28.3.11

Does Writing Have to be Political to Matter?

 As you may recall, I recently had my flash fiction piece 'Snow' nominated in the 3 Quarks Daily Art & Literature prize 2011 and that I ranked as high as a semi-finalist before not making it through to the final six. The finalists who did get through (found here) became these eventual winners:
  1. Top Quark: Namit Arora, Joothan: A Dalit's Life
  2. Strange Quark: Edan Lepucki, Reading and Race: On Slavery in Fiction
  3. Charm Quark: Elliot Colla, The Poetry of Revolt 


    First of all, congratulations to everyone who was nominated or made it through to the final rounds. The standard of entrants was stunning (I particularly love the Strange Quark winner 'Reading and Race' and the finalist post by Millicent and Carla Fran) and I am thrilled to have been a part of it.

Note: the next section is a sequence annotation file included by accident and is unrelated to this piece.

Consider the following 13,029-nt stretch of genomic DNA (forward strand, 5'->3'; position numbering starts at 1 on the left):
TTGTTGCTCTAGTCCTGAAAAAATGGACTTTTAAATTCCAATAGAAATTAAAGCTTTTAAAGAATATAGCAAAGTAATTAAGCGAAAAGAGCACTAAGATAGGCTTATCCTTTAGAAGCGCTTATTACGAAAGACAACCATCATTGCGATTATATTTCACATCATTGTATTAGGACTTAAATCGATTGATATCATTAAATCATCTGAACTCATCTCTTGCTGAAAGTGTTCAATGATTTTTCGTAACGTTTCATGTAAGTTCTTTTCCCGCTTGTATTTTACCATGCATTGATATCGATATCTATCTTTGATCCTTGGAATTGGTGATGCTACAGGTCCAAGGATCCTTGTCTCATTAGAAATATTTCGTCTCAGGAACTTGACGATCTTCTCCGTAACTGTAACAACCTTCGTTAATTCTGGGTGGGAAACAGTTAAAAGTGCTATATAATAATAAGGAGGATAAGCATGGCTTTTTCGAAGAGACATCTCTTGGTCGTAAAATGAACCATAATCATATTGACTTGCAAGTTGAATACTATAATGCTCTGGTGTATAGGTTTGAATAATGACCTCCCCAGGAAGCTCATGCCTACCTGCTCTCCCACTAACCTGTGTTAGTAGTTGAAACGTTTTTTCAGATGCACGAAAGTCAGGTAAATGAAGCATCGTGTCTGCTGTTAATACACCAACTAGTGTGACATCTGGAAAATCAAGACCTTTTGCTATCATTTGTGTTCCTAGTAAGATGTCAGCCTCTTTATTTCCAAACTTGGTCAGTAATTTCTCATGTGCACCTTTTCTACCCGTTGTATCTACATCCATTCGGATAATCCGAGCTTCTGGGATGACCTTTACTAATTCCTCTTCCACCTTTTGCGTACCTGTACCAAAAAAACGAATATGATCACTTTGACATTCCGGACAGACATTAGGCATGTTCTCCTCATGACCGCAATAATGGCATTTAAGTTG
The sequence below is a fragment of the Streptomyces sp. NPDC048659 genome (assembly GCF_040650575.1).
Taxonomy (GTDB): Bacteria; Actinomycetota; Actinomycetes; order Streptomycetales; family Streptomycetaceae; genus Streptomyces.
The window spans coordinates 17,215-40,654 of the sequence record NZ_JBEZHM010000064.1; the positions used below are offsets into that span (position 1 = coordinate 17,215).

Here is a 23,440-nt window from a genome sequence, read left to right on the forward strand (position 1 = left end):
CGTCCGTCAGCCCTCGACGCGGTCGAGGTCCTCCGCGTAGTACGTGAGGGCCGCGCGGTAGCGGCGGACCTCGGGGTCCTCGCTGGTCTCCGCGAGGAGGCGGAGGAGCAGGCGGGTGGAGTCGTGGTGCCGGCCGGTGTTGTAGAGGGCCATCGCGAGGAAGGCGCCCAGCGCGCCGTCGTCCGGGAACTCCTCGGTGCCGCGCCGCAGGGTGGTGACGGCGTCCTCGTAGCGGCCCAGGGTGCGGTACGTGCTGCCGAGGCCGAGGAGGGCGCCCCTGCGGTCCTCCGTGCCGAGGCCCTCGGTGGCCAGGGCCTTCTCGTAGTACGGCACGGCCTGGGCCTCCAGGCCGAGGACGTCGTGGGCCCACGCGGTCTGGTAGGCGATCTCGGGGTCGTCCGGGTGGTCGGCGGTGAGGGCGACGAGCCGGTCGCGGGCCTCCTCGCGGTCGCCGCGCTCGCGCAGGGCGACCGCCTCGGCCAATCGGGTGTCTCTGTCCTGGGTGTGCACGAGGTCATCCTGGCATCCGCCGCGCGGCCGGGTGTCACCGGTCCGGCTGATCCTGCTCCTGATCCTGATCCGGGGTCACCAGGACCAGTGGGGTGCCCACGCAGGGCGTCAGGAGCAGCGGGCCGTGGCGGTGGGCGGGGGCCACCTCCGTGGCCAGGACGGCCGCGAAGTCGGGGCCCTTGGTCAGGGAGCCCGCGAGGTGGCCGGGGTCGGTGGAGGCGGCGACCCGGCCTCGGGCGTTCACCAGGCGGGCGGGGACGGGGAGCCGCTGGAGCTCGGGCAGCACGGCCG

As I’m sure it will be clear from the titles of the three winning posts, these are pieces with a political edge (presented as an in-depth book review, a personal discussion of slavery in fiction and of the role of poetry and chanting in Egyptian revolts) that deal with complex issues such as racial identity, the Indian caste system, revolution and oppression. My piece, on the other hand, was a short stand-alone fictional narrative about a girl returning to a Japanese ski resort, trying to recapture the feelings of a lost love affair. Considering the everyday content of the 3 Quarks Daily, it makes sense that they would choose pieces with political leanings and a wider real world meaning to win their annual Arts and Literature prize.

    What it makes me wonder though, outside of the context of this competition, is whether writing that does have these added reference points matters, in a way, more than those that don’t? 

    When speaking for/as someone as a writer, should we make sure we speak for those who have trouble speaking for themselves? 

    Or is the personal (regardless of the person) always political, because no-one is separate from their reality and no-one has more right to be heard than another?

    This is a question I am really keen to explore; what do you think?


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